Fairies, or: Favors

On Friday, our six-year-old lost her 7th and 8th baby teeth within the span of a few hours. The first had been noticeably wobbling so we weren’t surprised at the event when she bit down into a crunchy cookie, but the second one came out unexpectedly, while we were having Shabbat dinner. We were both shocked when our daughter suddenly exclaimed, “Another tooth just fell out! Does that mean the tooth fairy will give me two presents?”

After the excitement had died down, she followed up by asking us the classic children’s question about the existence of the tooth fairy. She’s no dummy, and she’d heard some of her preschool classmates, as well as one of her teachers from last year, speaking about the tooth fairy as nothing more than mere fantasy. Now, personally, I’m not one to encourage anyone’s belief in fictional characters of any sort; but my wife likes the idea of encouraging a child’s sense of wonder and expresses disappointment whenever I suggest the possibility of their non-existence. That’s why I carefully stayed quiet. “I don’t know much about the tooth fairy,” I said, “You’ll have to ask Mama’chka. She knows more about it.”

Cleverly, my wife managed to circumvent the question with a discussion of whether or not a child should receive two gifts for two teeth that fall out on the same day, and our daughter forgot about her question. On Shabbat morning, after waking up during the night in excitement and anticipation to check for favors beneath her pillow, our little girl awoke early to find two separate little gifts waiting for her – and neither of the two teeth she’d lost.

Fallen leaf headrest
Shifted gingerly by fae
Reveals dawning joy

The above is my second attempt at a classic haibun (here is my first one), which includes a traditional haiku, entailing the following:

  • haibun includes 1 to 3 prose paragraphs that must be a true accounting, not fiction,
    followed by a traditional haiku which MUST:
    • be nature based
    • be three lines (5 โ€“ 7 โ€“ 5 syllables OR short-long-short)
    • have a direct or subtle relationship to your prose paragraphs: enrich the prose without condensing or summarizing it
    • include a KIGO (word or phrase associated with a particular season).
    • although only 3 lines in length, it must have two parts including a shift, an added insight. Japanese poets include a KIREJI (cutting word).
      • BUT thereโ€™s no linguistic equivalent in the English language therefore punctuation creates the cut: we can use a dash, comma, an ellipsis, an exclamation point. Sometimes itโ€™s simply felt in the pacing or reading.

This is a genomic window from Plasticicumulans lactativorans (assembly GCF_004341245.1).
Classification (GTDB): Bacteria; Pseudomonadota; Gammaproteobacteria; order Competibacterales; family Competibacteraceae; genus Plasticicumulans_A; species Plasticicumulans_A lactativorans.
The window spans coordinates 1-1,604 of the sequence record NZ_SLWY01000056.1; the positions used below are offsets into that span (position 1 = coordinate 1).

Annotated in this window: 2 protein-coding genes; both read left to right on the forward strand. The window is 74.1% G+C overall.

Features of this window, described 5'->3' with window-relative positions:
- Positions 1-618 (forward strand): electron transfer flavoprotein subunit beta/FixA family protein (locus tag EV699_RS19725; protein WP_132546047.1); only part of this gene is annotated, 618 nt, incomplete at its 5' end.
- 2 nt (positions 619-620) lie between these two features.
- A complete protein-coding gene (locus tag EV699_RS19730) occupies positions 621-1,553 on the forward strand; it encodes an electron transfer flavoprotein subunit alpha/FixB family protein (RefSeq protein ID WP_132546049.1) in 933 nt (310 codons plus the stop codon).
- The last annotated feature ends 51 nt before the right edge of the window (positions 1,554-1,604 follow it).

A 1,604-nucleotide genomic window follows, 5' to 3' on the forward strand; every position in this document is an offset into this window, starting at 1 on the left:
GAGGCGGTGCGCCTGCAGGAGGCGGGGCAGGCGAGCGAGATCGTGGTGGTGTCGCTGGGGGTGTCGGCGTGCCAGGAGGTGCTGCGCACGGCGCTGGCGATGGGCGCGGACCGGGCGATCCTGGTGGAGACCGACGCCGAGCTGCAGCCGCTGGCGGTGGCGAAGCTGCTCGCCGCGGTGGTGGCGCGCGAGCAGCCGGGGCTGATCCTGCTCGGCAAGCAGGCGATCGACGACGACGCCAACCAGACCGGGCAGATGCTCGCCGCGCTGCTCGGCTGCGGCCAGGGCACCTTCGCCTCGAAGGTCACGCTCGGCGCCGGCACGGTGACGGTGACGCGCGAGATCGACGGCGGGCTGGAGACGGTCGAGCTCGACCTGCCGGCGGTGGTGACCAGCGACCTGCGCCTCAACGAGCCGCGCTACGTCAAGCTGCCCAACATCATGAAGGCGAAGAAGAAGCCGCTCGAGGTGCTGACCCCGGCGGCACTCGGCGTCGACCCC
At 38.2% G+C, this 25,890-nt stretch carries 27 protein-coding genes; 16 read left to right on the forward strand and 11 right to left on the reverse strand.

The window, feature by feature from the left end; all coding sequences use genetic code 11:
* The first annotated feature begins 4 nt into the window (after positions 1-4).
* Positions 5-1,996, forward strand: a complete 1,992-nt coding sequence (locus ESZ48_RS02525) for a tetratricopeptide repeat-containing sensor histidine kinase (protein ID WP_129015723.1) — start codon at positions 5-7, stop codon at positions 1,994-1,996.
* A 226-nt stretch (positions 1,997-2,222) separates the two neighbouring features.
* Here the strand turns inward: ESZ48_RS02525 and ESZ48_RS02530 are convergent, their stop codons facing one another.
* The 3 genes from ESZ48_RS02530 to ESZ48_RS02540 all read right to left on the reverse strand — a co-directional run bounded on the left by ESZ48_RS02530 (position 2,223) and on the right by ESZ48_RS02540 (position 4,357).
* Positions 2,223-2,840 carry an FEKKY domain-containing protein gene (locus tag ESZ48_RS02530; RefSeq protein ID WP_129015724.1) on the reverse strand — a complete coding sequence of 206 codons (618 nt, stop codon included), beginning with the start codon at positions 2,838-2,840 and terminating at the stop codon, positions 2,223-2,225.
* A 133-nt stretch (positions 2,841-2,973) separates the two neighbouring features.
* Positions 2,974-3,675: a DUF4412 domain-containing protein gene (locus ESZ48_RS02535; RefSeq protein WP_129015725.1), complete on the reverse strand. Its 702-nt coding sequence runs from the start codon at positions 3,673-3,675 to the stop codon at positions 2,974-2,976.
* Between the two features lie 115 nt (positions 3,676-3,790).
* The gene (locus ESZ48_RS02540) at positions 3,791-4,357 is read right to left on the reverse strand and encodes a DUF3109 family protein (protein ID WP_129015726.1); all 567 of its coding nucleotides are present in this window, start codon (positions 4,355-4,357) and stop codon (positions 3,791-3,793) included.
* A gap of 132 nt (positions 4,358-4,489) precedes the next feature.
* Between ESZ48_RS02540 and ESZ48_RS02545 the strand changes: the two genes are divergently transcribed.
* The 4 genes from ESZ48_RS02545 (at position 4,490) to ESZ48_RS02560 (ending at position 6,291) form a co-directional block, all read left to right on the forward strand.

48 thoughts on “Fairies, or: Favors”

      1. Broken ones. I had broken two teeth after falling from stairs. Somebody suggested to preserve to see them regrow.

  1. Hello Ben. I was interested to read your piece about haikus and haibun (which I had never heard of before. I shall have to look into it, so thank you. I write a lot of haikus but I break the rules. I know they are only to be written about nature but sometimes I do otherwise. Enjoyed reading about your daughter and the tooth fairy, and I too, love to see that sense of wonder in a child. Keep it going . . .

    1. Elizabeth,

      Thank you ๐Ÿ™‚

      When I leave myself to my own devices, I break ALL the rules that I know of (and I don’t even know most of them)… that’s why I sometimes deliberately try to follow “the rules” of various forms – they don’t come naturally to me, but I … well … I feel like they exist for a reason and were designed by poets infinitely more experienced than I am…

      So these forms make me curious – they make me wonder what happens to my thoughts and my words when reflected through somebody else’s framework? And, in some cases, I’ve found that these forms really help me convey my ideas more effectively than I might have been able to do otherwise.


  2. I bet your daughter will always remember getting two gifts at one time from the tooth fairy. Perhaps the memory of the moment will be the greatest gift.

    1. Several weeks ago, before the most recent lockdown in Israel, we had guests over for Shabbat, and out of the blue, our daughter said to them, “Guys, I’m really sorry, but my parents have spoiled me.

  3. I tend to agree with your wife…kids should retain their sense of wonderment as long as it is possible. There is a whole lifetime ahead of realities past the innocence of childhood. ๐Ÿ™‚

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